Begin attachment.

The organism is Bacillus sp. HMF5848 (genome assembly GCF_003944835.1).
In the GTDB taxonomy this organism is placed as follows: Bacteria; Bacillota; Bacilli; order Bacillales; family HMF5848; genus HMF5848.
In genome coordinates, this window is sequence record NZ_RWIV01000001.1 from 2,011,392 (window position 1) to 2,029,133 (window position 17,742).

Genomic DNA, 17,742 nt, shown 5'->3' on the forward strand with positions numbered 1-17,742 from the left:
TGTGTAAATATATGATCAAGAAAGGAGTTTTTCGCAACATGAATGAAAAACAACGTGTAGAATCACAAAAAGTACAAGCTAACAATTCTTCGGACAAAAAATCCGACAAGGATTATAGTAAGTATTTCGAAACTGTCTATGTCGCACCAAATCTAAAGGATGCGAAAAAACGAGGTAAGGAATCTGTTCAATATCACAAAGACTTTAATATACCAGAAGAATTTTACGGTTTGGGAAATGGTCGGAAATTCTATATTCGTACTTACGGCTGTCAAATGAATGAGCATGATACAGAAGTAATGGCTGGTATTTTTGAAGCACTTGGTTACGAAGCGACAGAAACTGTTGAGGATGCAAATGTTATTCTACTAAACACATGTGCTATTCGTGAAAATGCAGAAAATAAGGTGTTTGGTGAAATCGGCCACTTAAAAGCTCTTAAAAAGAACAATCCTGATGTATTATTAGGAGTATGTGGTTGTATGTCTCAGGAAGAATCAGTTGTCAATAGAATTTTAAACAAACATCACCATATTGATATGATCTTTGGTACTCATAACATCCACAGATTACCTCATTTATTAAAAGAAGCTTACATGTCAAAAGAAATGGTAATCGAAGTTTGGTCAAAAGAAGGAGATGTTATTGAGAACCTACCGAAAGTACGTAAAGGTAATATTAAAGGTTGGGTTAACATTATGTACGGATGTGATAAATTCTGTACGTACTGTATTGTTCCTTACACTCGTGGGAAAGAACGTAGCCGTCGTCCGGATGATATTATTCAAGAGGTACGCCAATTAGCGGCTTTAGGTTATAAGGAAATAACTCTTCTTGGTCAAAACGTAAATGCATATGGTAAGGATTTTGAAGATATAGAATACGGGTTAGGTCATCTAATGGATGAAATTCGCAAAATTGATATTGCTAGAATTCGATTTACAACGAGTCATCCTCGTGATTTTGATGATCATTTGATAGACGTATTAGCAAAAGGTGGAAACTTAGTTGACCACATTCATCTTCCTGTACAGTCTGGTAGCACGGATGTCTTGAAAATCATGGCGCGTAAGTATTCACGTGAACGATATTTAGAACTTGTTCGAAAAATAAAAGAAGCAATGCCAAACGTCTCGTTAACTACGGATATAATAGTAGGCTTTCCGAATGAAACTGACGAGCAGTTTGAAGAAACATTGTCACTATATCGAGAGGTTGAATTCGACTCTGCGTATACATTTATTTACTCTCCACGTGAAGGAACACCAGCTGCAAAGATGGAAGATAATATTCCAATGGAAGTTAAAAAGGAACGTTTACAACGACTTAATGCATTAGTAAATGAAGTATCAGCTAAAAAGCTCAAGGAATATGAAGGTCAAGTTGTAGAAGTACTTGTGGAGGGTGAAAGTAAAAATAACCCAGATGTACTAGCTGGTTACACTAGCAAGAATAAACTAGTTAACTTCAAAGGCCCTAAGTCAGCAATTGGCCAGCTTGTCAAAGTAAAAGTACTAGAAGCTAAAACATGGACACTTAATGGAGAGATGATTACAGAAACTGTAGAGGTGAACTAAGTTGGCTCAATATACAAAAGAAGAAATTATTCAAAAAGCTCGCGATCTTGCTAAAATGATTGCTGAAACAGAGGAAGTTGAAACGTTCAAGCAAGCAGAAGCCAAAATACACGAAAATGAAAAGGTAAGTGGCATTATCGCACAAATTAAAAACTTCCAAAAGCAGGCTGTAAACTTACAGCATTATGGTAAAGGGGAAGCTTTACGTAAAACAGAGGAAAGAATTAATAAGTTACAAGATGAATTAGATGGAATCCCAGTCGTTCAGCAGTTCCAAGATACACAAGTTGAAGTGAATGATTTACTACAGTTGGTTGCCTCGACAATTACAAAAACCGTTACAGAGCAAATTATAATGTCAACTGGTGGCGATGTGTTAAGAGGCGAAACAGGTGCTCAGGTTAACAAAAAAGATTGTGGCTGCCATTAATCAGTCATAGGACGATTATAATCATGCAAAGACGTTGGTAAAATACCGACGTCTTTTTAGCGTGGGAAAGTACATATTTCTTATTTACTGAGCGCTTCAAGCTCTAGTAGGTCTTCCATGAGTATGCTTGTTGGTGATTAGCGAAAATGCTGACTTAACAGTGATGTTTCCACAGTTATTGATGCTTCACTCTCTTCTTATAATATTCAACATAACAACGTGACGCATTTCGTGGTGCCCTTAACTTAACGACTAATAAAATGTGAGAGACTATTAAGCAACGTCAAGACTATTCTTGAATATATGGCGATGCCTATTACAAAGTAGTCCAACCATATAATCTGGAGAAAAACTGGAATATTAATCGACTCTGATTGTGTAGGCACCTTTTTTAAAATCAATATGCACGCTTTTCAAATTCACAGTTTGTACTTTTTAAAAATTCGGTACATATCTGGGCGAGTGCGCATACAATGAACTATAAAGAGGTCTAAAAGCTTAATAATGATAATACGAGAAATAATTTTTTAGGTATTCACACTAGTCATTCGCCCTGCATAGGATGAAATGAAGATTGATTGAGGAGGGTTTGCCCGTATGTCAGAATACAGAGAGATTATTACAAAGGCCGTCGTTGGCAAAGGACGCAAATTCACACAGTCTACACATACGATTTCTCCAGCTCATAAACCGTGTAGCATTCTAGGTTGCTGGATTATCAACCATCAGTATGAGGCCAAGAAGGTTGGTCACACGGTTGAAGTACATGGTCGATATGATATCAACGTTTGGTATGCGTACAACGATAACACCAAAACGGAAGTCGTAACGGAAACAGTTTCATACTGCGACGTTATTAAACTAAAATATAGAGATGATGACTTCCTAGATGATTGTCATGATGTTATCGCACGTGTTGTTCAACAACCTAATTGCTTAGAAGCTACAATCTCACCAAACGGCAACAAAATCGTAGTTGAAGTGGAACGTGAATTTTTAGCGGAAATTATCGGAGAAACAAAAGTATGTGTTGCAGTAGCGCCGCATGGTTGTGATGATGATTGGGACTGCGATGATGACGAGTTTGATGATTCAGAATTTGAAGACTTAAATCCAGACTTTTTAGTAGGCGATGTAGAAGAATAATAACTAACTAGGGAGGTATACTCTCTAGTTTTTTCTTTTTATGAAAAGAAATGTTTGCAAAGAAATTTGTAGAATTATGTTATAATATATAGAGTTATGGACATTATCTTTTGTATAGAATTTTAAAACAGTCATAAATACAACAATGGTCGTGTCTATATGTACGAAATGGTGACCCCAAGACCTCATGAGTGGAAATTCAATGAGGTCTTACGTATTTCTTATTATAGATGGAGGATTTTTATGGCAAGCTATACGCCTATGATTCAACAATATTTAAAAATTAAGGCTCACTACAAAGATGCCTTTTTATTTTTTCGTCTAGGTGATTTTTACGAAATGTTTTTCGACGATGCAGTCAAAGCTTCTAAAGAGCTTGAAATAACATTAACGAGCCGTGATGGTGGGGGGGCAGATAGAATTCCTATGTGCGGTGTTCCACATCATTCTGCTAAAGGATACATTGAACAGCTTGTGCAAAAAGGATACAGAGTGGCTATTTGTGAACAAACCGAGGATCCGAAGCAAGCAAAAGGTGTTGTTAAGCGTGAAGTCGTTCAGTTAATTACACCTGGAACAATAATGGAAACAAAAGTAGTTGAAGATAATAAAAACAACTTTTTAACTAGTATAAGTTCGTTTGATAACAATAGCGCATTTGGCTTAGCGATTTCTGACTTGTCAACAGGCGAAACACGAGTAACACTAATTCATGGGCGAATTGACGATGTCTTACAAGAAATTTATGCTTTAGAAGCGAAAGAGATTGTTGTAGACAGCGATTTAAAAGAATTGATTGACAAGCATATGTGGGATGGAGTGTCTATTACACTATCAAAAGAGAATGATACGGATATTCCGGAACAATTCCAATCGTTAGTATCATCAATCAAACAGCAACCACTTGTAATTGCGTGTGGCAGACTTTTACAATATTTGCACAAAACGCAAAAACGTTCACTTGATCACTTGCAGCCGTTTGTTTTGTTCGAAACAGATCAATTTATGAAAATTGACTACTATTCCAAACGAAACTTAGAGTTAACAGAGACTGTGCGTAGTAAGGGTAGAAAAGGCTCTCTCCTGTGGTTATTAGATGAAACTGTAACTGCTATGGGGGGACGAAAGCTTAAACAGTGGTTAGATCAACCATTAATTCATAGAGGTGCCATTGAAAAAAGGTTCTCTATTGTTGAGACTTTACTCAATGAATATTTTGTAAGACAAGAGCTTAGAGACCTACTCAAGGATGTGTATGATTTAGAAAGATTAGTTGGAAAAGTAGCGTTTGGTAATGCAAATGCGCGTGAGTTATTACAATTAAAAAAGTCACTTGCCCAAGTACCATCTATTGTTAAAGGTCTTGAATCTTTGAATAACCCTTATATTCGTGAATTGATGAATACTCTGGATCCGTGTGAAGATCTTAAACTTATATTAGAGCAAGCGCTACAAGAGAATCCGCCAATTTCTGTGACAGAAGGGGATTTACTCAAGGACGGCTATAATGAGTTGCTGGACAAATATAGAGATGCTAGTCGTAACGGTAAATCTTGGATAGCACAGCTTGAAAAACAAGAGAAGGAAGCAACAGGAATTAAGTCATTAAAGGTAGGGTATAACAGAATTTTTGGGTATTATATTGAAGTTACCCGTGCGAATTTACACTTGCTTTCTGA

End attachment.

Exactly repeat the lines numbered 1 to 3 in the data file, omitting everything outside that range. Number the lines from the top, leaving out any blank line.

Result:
The organism is Bacillus sp. HMF5848 (genome assembly GCF_003944835.1).
In the GTDB taxonomy this organism is placed as follows: Bacteria; Bacillota; Bacilli; order Bacillales; family HMF5848; genus HMF5848.
In genome coordinates, this window is sequence record NZ_RWIV01000001.1 from 2,011,392 (window position 1) to 2,029,133 (window position 17,742).